Urinary Tract

The urinary tract is located in the abdomen and pelvis Pelvis The pelvis consists of the bony pelvic girdle, the muscular and ligamentous pelvic floor, and the pelvic cavity, which contains viscera, vessels, and multiple nerves and muscles. The pelvic girdle, composed of 2 "hip" bones and the sacrum, is a ring-like bony structure of the axial skeleton that links the vertebral column with the lower extremities. Pelvis and consists of the kidneys Kidneys The kidneys are a pair of bean-shaped organs located retroperitoneally against the posterior wall of the abdomen on either side of the spine. As part of the urinary tract, the kidneys are responsible for blood filtration and excretion of water-soluble waste in the urine. Kidneys, ureters, urinary bladder, and urethra. The structures permit the excretion of urine from the body. Urine flows from the kidneys Kidneys The kidneys are a pair of bean-shaped organs located retroperitoneally against the posterior wall of the abdomen on either side of the spine. As part of the urinary tract, the kidneys are responsible for blood filtration and excretion of water-soluble waste in the urine. Kidneys through the ureters to the urinary bladder and out through the urethra. The bladder acts as a reservoir for urine until micturition is appropriate. Regulation of micturition relies on the CNS and the spinal cord Spinal cord The spinal cord is the major conduction pathway connecting the brain to the body; it is part of the CNS. In cross section, the spinal cord is divided into an H-shaped area of gray matter (consisting of synapsing neuronal cell bodies) and a surrounding area of white matter (consisting of ascending and descending tracts of myelinated axons). Spinal Cord.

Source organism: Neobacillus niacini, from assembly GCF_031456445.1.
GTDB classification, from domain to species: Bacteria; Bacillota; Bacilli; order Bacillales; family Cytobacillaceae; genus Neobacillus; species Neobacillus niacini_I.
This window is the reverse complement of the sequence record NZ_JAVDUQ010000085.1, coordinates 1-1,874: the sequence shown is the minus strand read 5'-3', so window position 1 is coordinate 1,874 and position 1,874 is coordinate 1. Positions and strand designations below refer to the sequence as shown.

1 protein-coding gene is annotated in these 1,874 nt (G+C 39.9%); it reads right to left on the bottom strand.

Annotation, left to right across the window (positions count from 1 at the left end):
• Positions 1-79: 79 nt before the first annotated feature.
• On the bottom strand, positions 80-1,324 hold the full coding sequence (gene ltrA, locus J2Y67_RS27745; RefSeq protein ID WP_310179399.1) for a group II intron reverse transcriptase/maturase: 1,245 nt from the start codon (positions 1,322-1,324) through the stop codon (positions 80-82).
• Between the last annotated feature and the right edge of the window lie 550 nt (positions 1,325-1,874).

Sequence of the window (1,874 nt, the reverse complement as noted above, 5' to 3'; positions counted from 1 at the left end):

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Editorial responsibility: Stanley Oiseth, Lindsay Jones, Evelin Maza

Table of Contents

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Embryology

Kidneys and ureters

Kidneys go through 3 embryologic stages:

  • Pronephros: 
    • A functionless, segmented structure made out of a duct from which a series of tubules branch off toward the midline (1 on each side)
    • Regresses and disappears on or right after the 4th week
  • Mesonephros: 
    • Mesonephric tissue forms by the 4th week and is connected to the pronephric duct through the mesonephric duct.
    • The mesonephric (wolffian) duct connects to the cloaca, and the ureteric bud grows from the duct.
  • Metanephros: 
    • The ureteric bud meets the metanephric blastema, forming the metanephros.
    • Development from the ureteric bud: ureter, renal pelvis Pelvis The pelvis consists of the bony pelvic girdle, the muscular and ligamentous pelvic floor, and the pelvic cavity, which contains viscera, vessels, and multiple nerves and muscles. The pelvic girdle, composed of 2 "hip" bones and the sacrum, is a ring-like bony structure of the axial skeleton that links the vertebral column with the lower extremities. Pelvis, 5 major calyces, minor calyces, collecting ducts
    • Development from the metanephric blastema: Bowman capsule, proximal and distal tubules, loop of Henle